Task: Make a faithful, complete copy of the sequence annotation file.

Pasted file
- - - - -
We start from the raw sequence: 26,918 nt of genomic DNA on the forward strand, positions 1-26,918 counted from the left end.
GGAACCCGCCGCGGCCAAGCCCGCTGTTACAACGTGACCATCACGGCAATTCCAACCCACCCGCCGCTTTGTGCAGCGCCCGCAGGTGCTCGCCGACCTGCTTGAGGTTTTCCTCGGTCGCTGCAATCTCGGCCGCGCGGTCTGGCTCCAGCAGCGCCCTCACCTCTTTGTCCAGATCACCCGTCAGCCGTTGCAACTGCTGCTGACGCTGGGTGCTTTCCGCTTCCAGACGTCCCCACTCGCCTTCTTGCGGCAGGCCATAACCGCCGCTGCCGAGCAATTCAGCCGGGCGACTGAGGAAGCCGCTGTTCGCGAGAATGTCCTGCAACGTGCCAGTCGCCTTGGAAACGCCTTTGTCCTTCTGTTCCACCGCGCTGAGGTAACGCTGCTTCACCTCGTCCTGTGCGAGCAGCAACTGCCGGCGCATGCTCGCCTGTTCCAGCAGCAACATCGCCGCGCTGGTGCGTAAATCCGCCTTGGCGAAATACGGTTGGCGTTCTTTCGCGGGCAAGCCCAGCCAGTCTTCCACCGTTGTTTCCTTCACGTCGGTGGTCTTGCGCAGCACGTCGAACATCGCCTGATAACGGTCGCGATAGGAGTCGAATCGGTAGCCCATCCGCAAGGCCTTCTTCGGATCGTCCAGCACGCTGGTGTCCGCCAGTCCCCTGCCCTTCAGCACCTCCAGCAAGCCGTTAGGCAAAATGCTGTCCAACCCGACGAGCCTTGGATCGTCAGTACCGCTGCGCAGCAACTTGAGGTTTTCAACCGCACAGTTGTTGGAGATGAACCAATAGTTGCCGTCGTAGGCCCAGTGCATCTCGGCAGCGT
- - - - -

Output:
We start from the raw sequence: 26,918 nt of genomic DNA on the forward strand, positions 1-26,918 counted from the left end.
GGAACCCGCCGCGGCCAAGCCCGCTGTTACAACGTGACCATCACGGCAATTCCAACCCACCCGCCGCTTTGTGCAGCGCCCGCAGGTGCTCGCCGACCTGCTTGAGGTTTTCCTCGGTCGCTGCAATCTCGGCCGCGCGGTCTGGCTCCAGCAGCGCCCTCACCTCTTTGTCCAGATCACCCGTCAGCCGTTGCAACTGCTGCTGACGCTGGGTGCTTTCCGCTTCCAGACGTCCCCACTCGCCTTCTTGCGGCAGGCCATAACCGCCGCTGCCGAGCAATTCAGCCGGGCGACTGAGGAAGCCGCTGTTCGCGAGAATGTCCTGCAACGTGCCAGTCGCCTTGGAAACGCCTTTGTCCTTCTGTTCCACCGCGCTGAGGTAACGCTGCTTCACCTCGTCCTGTGCGAGCAGCAACTGCCGGCGCATGCTCGCCTGTTCCAGCAGCAACATCGCCGCGCTGGTGCGTAAATCCGCCTTGGCGAAATACGGTTGGCGTTCTTTCGCGGGCAAGCCCAGCCAGTCTTCCACCGTTGTTTCCTTCACGTCGGTGGTCTTGCGCAGCACGTCGAACATCGCCTGATAACGGTCGCGATAGGAGTCGAATCGGTAGCCCATCCGCAAGGCCTTCTTCGGATCGTCCAGCACGCTGGTGTCCGCCAGTCCCCTGCCCTTCAGCACCTCCAGCAAGCCGTTAGGCAAAATGCTGTCCAACCCGACGAGCCTTGGATCGTCAGTACCGCTGCGCAGCAACTTGAGGTTTTCAACCGCACAGTTGTTGGAGATGAACCAATAGTTGCCGTCGTAGGCCCAGTGCATCTCGGCAGCGT